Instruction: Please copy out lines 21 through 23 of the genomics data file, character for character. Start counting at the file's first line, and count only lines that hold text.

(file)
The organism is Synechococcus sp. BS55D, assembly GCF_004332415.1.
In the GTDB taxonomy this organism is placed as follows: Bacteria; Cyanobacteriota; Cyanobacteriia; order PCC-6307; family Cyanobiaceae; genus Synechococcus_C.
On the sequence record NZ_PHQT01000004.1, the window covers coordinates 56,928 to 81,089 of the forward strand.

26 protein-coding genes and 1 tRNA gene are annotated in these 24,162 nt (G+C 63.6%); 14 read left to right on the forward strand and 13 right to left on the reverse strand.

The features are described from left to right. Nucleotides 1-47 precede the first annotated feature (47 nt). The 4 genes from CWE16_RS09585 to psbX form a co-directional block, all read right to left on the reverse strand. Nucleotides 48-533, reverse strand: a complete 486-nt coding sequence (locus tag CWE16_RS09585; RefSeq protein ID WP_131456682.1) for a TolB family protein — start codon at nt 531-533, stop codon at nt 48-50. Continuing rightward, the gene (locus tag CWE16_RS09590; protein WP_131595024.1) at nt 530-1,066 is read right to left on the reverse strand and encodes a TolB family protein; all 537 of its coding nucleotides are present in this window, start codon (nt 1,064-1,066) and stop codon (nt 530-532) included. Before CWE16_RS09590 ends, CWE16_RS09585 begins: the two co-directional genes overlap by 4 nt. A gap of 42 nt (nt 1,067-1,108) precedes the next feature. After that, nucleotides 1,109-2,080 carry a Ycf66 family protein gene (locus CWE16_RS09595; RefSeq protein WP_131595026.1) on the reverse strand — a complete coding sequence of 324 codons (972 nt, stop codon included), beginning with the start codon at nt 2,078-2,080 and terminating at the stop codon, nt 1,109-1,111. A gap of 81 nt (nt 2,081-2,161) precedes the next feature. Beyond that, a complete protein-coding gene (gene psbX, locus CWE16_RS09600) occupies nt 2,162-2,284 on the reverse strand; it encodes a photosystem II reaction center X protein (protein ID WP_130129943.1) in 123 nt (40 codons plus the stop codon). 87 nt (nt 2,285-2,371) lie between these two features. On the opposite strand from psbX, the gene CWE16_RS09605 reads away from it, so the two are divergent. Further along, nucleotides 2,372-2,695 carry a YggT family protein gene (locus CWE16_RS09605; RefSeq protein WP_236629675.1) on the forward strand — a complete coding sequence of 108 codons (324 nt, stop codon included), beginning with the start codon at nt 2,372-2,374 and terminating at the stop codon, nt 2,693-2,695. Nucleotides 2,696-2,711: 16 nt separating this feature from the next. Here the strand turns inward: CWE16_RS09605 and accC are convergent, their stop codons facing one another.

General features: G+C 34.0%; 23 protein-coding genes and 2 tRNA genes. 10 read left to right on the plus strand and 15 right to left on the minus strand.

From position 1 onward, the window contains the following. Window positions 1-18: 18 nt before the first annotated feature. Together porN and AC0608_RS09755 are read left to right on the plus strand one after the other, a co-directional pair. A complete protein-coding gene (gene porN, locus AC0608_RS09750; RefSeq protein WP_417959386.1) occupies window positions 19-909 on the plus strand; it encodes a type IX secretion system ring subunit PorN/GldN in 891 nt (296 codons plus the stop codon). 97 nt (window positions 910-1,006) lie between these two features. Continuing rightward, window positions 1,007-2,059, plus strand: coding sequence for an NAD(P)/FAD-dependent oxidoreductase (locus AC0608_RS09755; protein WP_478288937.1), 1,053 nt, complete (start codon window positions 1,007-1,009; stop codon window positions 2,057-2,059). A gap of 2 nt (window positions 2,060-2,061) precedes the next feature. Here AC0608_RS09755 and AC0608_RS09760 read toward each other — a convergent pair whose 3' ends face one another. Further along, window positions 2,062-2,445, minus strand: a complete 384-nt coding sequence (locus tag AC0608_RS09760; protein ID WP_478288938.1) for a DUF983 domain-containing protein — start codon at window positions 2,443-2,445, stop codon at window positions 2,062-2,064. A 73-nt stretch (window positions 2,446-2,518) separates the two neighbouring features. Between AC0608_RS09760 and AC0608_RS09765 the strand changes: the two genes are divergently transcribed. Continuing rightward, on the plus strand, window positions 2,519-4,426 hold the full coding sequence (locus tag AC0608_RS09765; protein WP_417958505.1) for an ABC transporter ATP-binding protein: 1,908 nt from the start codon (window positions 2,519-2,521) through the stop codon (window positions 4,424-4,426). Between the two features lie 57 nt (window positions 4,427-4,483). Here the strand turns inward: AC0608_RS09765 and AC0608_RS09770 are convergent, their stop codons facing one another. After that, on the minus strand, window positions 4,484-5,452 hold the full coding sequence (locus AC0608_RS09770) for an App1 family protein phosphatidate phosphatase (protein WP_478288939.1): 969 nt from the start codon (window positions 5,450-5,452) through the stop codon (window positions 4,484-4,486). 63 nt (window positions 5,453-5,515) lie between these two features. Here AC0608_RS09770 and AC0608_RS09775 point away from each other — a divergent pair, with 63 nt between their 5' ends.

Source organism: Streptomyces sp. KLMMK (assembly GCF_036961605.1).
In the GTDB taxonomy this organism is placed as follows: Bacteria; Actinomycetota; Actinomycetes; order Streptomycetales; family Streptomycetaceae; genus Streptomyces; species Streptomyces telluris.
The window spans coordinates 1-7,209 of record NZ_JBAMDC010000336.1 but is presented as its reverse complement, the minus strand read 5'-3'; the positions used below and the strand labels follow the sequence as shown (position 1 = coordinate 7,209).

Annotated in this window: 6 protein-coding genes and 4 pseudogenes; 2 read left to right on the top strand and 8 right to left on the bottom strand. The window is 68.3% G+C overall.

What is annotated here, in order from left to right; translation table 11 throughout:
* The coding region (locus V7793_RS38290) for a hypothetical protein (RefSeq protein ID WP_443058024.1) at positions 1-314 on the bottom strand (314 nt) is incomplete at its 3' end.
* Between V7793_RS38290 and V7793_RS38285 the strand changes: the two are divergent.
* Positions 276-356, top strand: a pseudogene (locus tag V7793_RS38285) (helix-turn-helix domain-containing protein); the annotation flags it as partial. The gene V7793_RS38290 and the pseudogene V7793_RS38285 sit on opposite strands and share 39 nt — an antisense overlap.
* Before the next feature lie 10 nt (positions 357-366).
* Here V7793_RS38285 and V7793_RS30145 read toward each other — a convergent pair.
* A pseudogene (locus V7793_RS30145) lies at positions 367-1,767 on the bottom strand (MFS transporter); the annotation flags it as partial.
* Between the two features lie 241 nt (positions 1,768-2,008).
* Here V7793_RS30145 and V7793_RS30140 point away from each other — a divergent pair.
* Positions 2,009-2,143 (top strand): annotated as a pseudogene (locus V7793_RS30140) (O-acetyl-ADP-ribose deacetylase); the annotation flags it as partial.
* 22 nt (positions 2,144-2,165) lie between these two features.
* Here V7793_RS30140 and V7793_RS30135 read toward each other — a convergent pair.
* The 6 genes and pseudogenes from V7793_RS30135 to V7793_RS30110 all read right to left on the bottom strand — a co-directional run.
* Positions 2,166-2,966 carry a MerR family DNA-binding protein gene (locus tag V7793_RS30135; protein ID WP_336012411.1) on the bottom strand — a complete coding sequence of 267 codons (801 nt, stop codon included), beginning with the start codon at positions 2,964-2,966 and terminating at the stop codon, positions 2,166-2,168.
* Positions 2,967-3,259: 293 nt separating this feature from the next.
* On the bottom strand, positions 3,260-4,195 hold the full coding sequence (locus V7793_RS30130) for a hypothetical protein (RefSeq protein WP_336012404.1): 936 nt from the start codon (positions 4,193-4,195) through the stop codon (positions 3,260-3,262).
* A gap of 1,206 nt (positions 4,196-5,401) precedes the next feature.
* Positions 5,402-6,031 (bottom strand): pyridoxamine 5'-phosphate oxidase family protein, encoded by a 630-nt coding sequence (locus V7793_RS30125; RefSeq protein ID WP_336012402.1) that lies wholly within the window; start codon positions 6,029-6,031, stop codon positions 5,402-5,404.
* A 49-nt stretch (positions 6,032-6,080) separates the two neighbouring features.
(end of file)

* Positions 2,009-2,143 (top strand): annotated as a pseudogene (locus V7793_RS30140) (O-acetyl-ADP-ribose deacetylase); the annotation flags it as partial.
* 22 nt (positions 2,144-2,165) lie between these two features.
* Here V7793_RS30140 and V7793_RS30135 read toward each other — a convergent pair.